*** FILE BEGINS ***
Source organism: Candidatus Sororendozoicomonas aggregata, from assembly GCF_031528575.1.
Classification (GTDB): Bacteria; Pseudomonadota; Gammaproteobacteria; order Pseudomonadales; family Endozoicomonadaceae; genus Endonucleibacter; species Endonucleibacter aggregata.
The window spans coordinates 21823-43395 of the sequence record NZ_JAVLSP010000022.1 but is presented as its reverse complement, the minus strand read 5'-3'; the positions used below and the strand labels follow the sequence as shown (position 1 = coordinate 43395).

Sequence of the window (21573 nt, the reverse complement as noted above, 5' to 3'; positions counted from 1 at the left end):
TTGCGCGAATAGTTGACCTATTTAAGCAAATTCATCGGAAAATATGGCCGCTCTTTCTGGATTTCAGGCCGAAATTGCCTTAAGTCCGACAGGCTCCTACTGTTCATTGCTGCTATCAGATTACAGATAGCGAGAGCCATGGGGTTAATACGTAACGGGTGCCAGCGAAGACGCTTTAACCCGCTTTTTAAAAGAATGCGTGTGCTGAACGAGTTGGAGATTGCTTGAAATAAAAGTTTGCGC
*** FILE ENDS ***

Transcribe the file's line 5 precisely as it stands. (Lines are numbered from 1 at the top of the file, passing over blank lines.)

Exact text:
TTGCGCGAATAGTTGACCTATTTAAGCAAATTCATCGGAAAATATGGCCGCTCTTTCTGGATTTCAGGCCGAAATTGCCTTAAGTCCGACAGGCTCCTACTGTTCATTGCTGCTATCAGATTACAGATAGCGAGAGCCATGGGGTTAATACGTAACGGGTGCCAGCGAAGACGCTTTAACCCGCTTTTTAAAAGAATGCGTGTGCTGAACGAGTTGGAGATTGCTTGAAATAAAAGTTTGCGC